Various directions and planes with respect to the tool are defined in FIGS. 3 and 4.

In these Figures, the tool reference plane Pr is a plane through the selected cutting-edge point, specifically perpendicular to the assumed cutting direction. The tool reference plane Pr is in this case as far as possible selected such that it lies parallel or perpendicular to an axis of the tool. It has to be stipulated individually for each type of tool. In the case of turning tools, the tool reference plane Pr is a plane parallel to the base of the shank for conventional turning tools, while in the case of milling tools it is a plane which contains the axis of the milling tool.

The assumed working plane Pf is a plane through the selected cutting-edge point, perpendicular to the tool reference plane Pr and parallel to the assumed feed direction.

The tool rear plane Pp is a plane through the selected cutting-edge point, perpendicular to the tool reference plane Pr and perpendicular to the assumed working plane Pf. Pr, Pp and Pf thus form a coordinate system through the assumed cutting point.

The tool cutting-edge plane Ps (see FIG. 4) is a plane through the cutting-edge point, tangential with respect to the cutting edge S and perpendicular to the tool reference plane Pr. If the tool cutting edge S is at right angles to the feed direction, tool cutting-edge plane Ps and tool rear plane Pp coincide.

The tool orthogonal plane Po is a plane through the cutting-edge point, perpendicular to the tool reference plane Pr and perpendicular to the tool cutting-edge plane Ps. Therefore, if the tool cutting-edge S is at right angles to the feed direction, tool orthogonal plane Po and assumed working plane Pf coincide.

The orientation of the individual tool cutting edges with respect to the workpiece can be seen more clearly from FIGS. 5 and 6, separately for plain turning and face turning. Considered in this plan view, the tool has at its cutting-edge point a tool nose angle εr between the tool cutting-edge plane Ps of the main cutting edge and the tool cutting-edge plane P′s of the secondary cutting edge, measured in the tool reference plane Pr.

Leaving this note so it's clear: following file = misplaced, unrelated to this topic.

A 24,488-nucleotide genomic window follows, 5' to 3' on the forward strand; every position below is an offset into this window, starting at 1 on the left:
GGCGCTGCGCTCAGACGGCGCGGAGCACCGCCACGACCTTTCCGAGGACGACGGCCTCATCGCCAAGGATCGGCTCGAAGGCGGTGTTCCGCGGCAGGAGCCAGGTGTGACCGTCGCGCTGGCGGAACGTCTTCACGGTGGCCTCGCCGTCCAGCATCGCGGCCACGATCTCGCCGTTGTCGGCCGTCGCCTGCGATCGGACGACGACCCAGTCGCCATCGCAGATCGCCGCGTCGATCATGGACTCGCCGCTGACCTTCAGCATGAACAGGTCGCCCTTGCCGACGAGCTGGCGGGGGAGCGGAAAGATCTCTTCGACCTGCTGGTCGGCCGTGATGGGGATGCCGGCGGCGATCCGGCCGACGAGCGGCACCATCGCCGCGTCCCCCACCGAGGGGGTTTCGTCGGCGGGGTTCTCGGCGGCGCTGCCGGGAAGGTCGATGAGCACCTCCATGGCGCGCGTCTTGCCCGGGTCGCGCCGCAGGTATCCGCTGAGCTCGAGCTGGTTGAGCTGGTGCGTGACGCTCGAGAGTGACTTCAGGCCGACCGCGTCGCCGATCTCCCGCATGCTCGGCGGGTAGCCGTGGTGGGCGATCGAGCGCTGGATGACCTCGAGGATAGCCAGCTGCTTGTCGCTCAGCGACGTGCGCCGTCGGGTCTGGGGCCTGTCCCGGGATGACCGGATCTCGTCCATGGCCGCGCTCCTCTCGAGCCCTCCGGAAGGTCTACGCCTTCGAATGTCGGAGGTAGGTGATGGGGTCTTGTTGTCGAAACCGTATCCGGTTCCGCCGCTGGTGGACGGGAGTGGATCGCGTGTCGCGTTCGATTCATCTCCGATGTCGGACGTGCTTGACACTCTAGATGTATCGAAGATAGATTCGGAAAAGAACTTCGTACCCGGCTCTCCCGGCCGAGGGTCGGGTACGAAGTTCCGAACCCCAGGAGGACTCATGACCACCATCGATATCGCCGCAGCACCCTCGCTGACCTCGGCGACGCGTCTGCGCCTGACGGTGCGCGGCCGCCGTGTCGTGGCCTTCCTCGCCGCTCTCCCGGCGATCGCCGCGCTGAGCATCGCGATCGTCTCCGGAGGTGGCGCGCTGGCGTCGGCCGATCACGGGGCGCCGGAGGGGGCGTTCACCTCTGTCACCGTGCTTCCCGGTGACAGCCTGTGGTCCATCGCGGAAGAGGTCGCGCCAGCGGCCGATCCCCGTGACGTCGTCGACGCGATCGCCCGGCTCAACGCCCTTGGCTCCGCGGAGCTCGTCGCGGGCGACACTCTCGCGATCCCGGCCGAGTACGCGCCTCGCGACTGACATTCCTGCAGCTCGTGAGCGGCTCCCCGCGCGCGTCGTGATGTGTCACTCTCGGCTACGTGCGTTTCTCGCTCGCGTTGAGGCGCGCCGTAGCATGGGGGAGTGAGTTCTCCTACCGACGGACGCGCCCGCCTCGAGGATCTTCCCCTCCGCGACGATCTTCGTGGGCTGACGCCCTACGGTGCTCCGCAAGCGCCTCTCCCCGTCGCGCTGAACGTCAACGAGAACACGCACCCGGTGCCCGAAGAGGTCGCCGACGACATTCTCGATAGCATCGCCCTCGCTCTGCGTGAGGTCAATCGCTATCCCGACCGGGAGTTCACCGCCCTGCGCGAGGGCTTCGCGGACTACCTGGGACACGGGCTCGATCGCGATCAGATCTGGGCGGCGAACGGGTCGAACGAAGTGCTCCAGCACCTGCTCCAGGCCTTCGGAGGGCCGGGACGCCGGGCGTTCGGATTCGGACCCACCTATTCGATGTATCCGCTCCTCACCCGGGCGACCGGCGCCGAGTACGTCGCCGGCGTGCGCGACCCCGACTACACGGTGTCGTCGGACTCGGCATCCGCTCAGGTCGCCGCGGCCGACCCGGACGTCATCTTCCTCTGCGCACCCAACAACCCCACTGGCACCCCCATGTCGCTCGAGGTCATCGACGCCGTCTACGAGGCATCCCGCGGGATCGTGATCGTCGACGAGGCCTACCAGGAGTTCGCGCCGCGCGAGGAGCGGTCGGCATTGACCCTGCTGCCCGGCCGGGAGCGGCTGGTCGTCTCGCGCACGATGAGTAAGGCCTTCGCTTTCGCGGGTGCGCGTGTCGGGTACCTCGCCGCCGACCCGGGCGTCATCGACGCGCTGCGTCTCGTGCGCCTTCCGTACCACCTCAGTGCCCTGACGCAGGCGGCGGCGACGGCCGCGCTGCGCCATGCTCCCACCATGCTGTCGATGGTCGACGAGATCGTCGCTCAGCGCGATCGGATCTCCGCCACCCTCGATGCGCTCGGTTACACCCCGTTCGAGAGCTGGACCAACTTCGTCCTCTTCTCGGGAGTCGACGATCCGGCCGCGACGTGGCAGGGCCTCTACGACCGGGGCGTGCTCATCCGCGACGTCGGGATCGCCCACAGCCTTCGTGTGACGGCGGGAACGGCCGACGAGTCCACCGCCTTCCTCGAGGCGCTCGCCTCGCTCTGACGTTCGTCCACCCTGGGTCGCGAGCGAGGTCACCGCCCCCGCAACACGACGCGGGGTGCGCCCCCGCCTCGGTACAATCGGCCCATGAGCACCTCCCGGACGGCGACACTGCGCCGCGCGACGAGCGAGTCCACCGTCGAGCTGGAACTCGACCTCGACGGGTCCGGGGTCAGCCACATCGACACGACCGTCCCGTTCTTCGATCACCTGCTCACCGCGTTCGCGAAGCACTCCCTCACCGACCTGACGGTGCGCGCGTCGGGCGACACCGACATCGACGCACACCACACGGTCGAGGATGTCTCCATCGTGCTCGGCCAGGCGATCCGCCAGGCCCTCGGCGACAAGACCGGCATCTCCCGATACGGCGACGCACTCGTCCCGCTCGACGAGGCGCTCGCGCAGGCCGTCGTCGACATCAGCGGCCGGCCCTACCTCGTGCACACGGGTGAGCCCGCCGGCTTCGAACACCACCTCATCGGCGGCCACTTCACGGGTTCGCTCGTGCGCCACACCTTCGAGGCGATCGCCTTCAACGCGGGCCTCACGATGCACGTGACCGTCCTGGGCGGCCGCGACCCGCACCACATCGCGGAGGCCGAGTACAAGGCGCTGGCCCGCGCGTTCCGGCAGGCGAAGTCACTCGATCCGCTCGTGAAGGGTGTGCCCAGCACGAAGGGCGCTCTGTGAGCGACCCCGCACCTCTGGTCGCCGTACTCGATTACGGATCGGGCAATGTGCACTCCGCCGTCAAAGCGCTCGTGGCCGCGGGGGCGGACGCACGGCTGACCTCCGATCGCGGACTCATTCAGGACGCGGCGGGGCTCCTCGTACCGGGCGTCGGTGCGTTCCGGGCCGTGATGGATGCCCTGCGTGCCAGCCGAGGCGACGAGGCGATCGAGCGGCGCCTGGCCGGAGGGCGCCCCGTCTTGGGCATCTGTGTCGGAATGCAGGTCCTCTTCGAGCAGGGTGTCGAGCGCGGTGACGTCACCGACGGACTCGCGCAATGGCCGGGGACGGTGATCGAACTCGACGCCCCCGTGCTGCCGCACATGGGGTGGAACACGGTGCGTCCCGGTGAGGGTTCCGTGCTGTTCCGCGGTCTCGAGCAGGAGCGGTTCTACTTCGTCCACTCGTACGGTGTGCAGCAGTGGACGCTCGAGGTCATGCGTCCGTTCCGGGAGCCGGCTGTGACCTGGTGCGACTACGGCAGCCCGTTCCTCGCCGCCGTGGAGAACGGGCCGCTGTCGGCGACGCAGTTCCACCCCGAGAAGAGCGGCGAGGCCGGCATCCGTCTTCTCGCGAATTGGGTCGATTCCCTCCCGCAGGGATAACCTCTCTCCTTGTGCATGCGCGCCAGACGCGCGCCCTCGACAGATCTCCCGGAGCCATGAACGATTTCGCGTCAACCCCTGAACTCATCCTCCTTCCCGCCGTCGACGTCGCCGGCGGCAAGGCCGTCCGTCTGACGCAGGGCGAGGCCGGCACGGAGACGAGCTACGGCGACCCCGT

In this case, the main cutting edge is at a tool adjustment angle κr between the tool cutting plane Ps and the assumed working plane Pf, measured in the tool reference plane Pr.

FIGS. 7a-7 f and 9 a-9 f directly show the position of the individual sections and views, some of which are from FIGS. 5 and 6.

The relevant angles here are:

Tool side rake γf: angle between the tool face Aγ and the tool reference surface Pr, measured in the working plane Pf;

Tool rear rake γp: angle between the tool face Aγ and the tool reference plane Pr, measured in the tool rear plane Pp;

Tool normal cutting rake γn: angle between the tool face Aγ and the tool reference plane Pr, measured in the tool cutting-edge normal plane Pn; the value of this angle γn (positive or negative) is usually referred to in a generalized way as “positive/negative tool geometry”.

Tool cutting-edge angle of inclination λs (FIGS. 7e and 9 e): angle between the cutting edge S and the tool reference point Pr, measured in the tool cutting-edge plane Ps.

This tool cutting-edge angle of inclination λs is an acute angle, the point of which faces towards the tool nose. It is positive when the cutting edge, to be viewed starting from the tool nose, lies on that side of the tool reference plane Pr which faces away from the assumed cutting direction.

α generally denotes the clearance angle of a cutting edge.

FIG. 10 shows a web-cutting tip, which is screwed on the end side, preferably on both sides, onto the disc-like base body of the milling cutter and thus protrudes beyond the base body both radially and on the end side. In order to abrade the material from the end face of the web, with the milling cutter parallel to the workpiece, rotating the latter is moved forwards in the X-direction, that is to say radially with respect to the workpiece, as the feed direction. Here, the plane of the bit-like web-cutting tip, i.e. the tool cutting-edge plane Ps, is positioned at a small angle k to the working plane Pf, which is composed of the feed direction (X-direction) and the cutting direction, which lies in the X-Y plane. As a result, the outer edge, which is rounded with the nose radius R of about 1.6 mm, of the cutting bit projects obliquely outwards from the base body and forms the point which protrudes furthest axially with respect to the base body of the milling cutter.